Roots, Spirituality


11 Then God said, “Let the earth put forth vegetation: plants yielding seed, and fruit trees of every kind on earth that bear fruit with the seed in it.” And it was so. 12 The earth brought forth vegetation: plants yielding seed of every kind, and trees of every kind bearing fruit with the seed in it. And God saw that it was good. 13 And there was evening and there was morning, the third day. – Genesis 1:11-13 (NRSV)

When I lived in the Minneapolis/St. Paul area, each spring my family and I would till and plant a huge garden in our backyard. We would prepare the soil by turning it over, adding compost, and leveling the soil for proper drainage on those rainy summer days. Then we would head to the local garden center or nursery to explore and discover new vegetables and herbs. We would plant a variety including kale, kohlrabi, carrots, tomatoes (of all sizes and colors), peppers (mild to hot), cucumbers, broccoli, brussel sprouts, zucchini, eggplant, onions, cabbage, and anything else you can find in a community-supported agriculture (CSA) box.  Some years we even tried potatoes, corn, watermelon, and cantaloupe.

The fun part was the harvesting.  It was fun to eat the juicy tomatoes or delicious carrots right out of the garden.  And it was pure joy to watch the neighborhood children join with us in discovering that vegetables and herbs don’t just come from the grocery store. We would also look up new recipes to use with our newly harvested food.

But before we could get to the harvesting, there was the planting, the weeding, and the nurturing of the plant.  I remember teaching my children and the neighborhood children how to care for the roots of the plant. They were the foundation of the plant and the fruit that was to come. We also had to plant the roots in the right soil and to the right depth.  If they were planted too shallow, then a wind or rain or storm would pull the plant right out of the soil.  If they were planted too deep, then the plant would no longer get the sunlight or the water it needed either.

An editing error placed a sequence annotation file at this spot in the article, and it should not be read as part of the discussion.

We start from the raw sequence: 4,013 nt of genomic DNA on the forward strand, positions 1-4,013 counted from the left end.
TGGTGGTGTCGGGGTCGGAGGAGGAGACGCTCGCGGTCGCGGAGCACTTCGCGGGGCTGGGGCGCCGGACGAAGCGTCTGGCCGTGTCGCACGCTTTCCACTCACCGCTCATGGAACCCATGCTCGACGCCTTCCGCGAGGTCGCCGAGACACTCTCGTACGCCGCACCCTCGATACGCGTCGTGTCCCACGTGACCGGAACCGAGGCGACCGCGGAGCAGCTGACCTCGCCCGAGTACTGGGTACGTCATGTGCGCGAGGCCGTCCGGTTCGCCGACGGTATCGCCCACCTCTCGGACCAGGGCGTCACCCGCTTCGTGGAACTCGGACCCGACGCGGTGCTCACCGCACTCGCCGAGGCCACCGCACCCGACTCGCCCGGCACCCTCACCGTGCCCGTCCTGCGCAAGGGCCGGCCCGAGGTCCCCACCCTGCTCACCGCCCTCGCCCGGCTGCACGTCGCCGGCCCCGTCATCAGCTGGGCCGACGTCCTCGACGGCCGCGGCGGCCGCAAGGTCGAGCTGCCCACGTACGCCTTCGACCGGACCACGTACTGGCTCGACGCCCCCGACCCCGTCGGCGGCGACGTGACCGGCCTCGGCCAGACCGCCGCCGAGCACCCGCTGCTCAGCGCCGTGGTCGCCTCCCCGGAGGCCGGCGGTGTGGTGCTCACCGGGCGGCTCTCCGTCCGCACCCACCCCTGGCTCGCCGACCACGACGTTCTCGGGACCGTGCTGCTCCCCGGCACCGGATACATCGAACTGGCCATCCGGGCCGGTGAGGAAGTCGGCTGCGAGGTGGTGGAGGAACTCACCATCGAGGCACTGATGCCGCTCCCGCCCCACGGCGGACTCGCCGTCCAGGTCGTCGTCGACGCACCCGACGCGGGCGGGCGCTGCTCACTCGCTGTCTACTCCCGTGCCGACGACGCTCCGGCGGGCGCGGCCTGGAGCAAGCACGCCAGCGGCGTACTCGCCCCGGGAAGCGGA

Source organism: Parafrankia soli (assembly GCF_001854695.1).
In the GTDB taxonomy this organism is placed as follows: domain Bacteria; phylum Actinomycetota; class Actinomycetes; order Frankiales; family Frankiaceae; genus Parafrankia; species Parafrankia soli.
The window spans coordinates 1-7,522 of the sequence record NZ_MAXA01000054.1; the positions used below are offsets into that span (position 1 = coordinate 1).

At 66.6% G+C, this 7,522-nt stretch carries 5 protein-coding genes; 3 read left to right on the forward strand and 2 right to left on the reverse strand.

How often we forget about roots in our own lives.  They need nourishment and nurture and they need to be planted in the right depth of soil. If our roots are planted too shallow, then a storm in our life, even a small storm, could knock us down, taking us out of the nurturing soil, unable to produce any fruit. If our roots are planted too deep, we don’t get the nourishment we need and if we produce any fruit it is rotten or doesn’t taste as good.

Our faith in Jesus Christ is part of our foundational root system. But sometimes, we can plant our faith too shallow or too deep.  This has resulted in a lot of discussion in newspapers, magazines, and online blogs about how we plant our roots too shallow or too deep. There are now statistics, anecdotal stories, and new terms and language such as “Ala carte” Christian, “Nones”, “Dones,” “Spiritual but not religious” and words that I can’t even use to describe the hypocrisy, judgmental and divisiveness people feel about Christians in general.

The question really comes down to how our roots are being planted and how are we bearing the fruit of our faith in the name of Jesus Christ.  Future postings will explore various aspects of our Christian faith and what it means to be a follower of Jesus Christ in today’s world.

To live is to sink roots. Life is possible to the extent that we find a place hospitable enough to receive us and allow us to settle in. Home gives us an identity and security. Being safe and sound in familiar territory, we venture beyond the obvious knowing we can always return. (Steinke, Peter. Teaching Fish to Walk: Church Systems and Adaptive Challenges , New Vision Press, 2016, page 132.


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